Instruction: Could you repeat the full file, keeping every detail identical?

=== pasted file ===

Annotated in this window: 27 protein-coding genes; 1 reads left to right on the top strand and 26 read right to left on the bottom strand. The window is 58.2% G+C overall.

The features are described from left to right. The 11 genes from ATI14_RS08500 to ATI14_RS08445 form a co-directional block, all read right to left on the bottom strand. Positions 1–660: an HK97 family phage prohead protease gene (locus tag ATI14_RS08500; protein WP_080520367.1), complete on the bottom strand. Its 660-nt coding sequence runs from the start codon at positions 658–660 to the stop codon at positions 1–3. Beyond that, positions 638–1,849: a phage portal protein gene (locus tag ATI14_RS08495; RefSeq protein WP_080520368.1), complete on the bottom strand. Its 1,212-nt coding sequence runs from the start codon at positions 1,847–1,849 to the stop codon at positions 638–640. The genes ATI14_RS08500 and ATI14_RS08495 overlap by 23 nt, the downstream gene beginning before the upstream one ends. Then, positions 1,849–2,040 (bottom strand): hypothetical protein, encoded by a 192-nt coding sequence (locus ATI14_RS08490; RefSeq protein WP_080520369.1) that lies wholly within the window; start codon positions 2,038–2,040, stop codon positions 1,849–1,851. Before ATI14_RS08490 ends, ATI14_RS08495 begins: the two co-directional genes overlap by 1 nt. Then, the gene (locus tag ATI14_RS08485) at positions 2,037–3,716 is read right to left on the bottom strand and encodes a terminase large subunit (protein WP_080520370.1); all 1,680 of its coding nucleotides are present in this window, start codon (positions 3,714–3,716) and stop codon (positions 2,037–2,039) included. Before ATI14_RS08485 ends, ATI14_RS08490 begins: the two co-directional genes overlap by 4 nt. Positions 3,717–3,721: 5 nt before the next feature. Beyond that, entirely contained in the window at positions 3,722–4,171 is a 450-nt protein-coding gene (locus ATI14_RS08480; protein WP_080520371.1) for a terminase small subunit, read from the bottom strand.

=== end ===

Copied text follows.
Annotated in this window: 27 protein-coding genes; 1 reads left to right on the top strand and 26 read right to left on the bottom strand. The window is 58.2% G+C overall.

The features are described from left to right. The 11 genes from ATI14_RS08500 to ATI14_RS08445 form a co-directional block, all read right to left on the bottom strand. Positions 1–660: an HK97 family phage prohead protease gene (locus tag ATI14_RS08500; protein WP_080520367.1), complete on the bottom strand. Its 660-nt coding sequence runs from the start codon at positions 658–660 to the stop codon at positions 1–3. Beyond that, positions 638–1,849: a phage portal protein gene (locus tag ATI14_RS08495; RefSeq protein WP_080520368.1), complete on the bottom strand. Its 1,212-nt coding sequence runs from the start codon at positions 1,847–1,849 to the stop codon at positions 638–640. The genes ATI14_RS08500 and ATI14_RS08495 overlap by 23 nt, the downstream gene beginning before the upstream one ends. Then, positions 1,849–2,040 (bottom strand): hypothetical protein, encoded by a 192-nt coding sequence (locus ATI14_RS08490; RefSeq protein WP_080520369.1) that lies wholly within the window; start codon positions 2,038–2,040, stop codon positions 1,849–1,851. Before ATI14_RS08490 ends, ATI14_RS08495 begins: the two co-directional genes overlap by 1 nt. Then, the gene (locus tag ATI14_RS08485) at positions 2,037–3,716 is read right to left on the bottom strand and encodes a terminase large subunit (protein WP_080520370.1); all 1,680 of its coding nucleotides are present in this window, start codon (positions 3,714–3,716) and stop codon (positions 2,037–2,039) included. Before ATI14_RS08485 ends, ATI14_RS08490 begins: the two co-directional genes overlap by 4 nt. Positions 3,717–3,721: 5 nt before the next feature. Beyond that, entirely contained in the window at positions 3,722–4,171 is a 450-nt protein-coding gene (locus ATI14_RS08480; protein WP_080520371.1) for a terminase small subunit, read from the bottom strand.